Expansion of Retaliation Definition. Under current law, employees are protected from retaliation by an employer when filing a complaint with OSHA, instituting a proceeding under the OSH Act, or testifying at an OSHA proceeding. The new legislation would expand this legislative definition to include employees who simply report any injury, illness or unsafe condition to the employer, agent of the employer, safety and health committee, or even an employee safety and health committee representative. The bill also creates an entirely new administrative procedure for alleged retaliation that resembles other anti-discrimination laws enforced by OSHA. Employees have 180 days after the alleged discrimination occurs to complain to OSHA, instead of the current 30. Reinstatement is available to employees whom OSHA finds, based solely on its administrative investigation and despite any employer objections to the report, were unlawfully fired. Administrative hearings on a complaint may be brought either by the Secretary of Labor or, if OSHA takes too long, the aggrieved complainant. Remedies for violations include, among others, reinstatement, back pay, compensatory damages, and costs and expenses (including attorney's fees). Limited judicial review is available. Under current procedures, if, pursuant to an administrative investigation, OSHA concludes unlawful discrimination took place, absent settlement the Secretary must bring suit in district court to compel compliance. In most cases, only equitable relief has been accorded.
Duty to Provide Safety Equipment. The legislation requires employers to provide protective equipment, at no cost, to all employees. The bill further requires the Secretary of Labor to amend federal regulations specifying that protective equipment shall be provided at no cost to employees. (Note: OSHA recently settled a lawsuit over its failure to promulgate a rule requiring employer payment of personal protective equipment. The agency promised to issue a rule by November 2007. See OSHA Agrees to Issue Standard on Employer Payment for Personal Protective Equipment.)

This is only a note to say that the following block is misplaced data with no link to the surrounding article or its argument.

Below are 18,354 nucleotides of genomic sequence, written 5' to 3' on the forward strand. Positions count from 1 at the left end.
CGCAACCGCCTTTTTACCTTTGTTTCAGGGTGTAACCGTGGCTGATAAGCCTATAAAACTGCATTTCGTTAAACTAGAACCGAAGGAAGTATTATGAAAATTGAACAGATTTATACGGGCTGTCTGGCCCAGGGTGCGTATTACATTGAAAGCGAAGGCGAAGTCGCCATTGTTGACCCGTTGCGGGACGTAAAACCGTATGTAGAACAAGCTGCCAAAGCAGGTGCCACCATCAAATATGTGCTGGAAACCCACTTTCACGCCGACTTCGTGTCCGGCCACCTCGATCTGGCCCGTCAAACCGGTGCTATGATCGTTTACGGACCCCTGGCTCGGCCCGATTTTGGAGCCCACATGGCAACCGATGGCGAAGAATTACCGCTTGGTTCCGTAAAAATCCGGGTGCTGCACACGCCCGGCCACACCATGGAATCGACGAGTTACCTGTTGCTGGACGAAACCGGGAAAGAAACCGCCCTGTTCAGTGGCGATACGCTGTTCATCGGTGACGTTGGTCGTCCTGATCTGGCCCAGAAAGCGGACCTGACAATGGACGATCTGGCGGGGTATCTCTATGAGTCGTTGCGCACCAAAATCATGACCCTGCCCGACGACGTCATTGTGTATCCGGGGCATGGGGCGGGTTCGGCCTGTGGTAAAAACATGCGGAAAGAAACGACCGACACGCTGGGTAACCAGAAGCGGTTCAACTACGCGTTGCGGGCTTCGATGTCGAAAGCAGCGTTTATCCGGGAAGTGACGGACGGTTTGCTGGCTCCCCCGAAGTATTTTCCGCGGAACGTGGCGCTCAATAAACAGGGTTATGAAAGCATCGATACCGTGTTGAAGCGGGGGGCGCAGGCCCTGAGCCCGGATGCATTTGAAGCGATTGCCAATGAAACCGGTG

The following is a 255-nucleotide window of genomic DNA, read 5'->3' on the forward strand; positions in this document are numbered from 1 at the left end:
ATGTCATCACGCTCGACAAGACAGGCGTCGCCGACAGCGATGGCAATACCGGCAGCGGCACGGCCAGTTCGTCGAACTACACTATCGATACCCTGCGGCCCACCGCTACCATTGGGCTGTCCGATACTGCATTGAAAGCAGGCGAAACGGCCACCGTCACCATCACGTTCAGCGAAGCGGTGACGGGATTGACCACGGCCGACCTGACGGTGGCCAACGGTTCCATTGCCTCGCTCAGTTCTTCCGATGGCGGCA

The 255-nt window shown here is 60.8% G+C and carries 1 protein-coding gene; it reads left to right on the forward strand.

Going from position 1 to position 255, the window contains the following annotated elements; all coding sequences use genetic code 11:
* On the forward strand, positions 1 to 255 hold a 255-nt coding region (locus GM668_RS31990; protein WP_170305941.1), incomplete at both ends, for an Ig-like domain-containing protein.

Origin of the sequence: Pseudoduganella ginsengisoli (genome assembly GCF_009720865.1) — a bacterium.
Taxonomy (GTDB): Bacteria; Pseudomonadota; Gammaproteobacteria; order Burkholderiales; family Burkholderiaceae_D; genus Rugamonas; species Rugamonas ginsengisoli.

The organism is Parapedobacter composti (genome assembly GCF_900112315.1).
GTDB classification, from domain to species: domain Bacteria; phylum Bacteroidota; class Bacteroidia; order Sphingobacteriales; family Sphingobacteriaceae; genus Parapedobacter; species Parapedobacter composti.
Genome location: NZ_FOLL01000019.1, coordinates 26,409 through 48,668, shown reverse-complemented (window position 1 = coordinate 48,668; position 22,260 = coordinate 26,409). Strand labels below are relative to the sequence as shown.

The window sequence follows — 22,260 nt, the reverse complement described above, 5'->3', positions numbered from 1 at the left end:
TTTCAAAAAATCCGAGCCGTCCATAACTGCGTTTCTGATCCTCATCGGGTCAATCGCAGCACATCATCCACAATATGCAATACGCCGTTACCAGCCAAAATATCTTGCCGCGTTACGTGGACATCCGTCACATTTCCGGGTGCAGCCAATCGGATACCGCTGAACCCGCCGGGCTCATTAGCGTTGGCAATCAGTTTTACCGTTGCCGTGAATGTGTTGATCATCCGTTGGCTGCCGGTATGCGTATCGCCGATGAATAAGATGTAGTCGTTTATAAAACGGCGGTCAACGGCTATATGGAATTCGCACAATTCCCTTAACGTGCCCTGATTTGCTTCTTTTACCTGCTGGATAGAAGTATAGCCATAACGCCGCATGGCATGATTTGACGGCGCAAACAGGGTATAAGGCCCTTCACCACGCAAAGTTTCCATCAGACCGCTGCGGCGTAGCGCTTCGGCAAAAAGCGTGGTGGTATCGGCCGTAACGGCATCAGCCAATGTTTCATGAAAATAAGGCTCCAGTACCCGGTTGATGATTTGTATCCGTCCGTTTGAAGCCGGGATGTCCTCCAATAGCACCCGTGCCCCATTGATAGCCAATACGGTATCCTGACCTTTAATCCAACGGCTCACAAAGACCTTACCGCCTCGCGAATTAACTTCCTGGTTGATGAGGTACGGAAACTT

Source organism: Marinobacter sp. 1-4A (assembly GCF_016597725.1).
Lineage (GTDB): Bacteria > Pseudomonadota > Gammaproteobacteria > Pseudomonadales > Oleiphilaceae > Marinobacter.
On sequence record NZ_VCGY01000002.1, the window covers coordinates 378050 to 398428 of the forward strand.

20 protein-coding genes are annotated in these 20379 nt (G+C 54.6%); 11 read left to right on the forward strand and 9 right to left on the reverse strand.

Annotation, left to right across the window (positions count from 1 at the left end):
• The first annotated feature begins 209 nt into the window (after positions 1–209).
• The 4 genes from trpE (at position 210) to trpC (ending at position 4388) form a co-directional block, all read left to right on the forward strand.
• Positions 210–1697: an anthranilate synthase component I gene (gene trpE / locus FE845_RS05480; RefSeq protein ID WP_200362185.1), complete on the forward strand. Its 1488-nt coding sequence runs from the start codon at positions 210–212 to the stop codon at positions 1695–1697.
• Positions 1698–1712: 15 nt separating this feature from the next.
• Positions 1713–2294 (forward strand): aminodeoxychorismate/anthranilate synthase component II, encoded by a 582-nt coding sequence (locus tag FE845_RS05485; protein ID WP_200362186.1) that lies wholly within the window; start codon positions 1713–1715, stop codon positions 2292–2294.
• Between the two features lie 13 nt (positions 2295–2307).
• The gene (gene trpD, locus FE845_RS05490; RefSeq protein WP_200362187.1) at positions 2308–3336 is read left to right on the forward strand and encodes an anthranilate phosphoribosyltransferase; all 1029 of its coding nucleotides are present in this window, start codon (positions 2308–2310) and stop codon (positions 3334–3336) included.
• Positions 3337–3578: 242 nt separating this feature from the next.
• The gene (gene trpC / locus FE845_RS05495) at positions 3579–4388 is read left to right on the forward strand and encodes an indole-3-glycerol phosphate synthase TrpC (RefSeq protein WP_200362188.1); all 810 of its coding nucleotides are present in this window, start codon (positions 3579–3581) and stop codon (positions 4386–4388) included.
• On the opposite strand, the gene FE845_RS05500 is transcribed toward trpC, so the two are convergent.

Cover More Employees. The OSH Act definition for covered employees currently does not include federal, state or local public employees. The new bill would expand the definition of covered employees to include these workers and also additional private sector employees, including flight attendants.
The bill, as proposed, is likely to result in additional litigation at the price of occupational safety and health. Employers facing continuing challenges on OSHA issues, large penalties and damages may be induced to fight rather than settle. The prompt correction of alleged violations may be the ultimate victim. This could become a law of unintended consequences.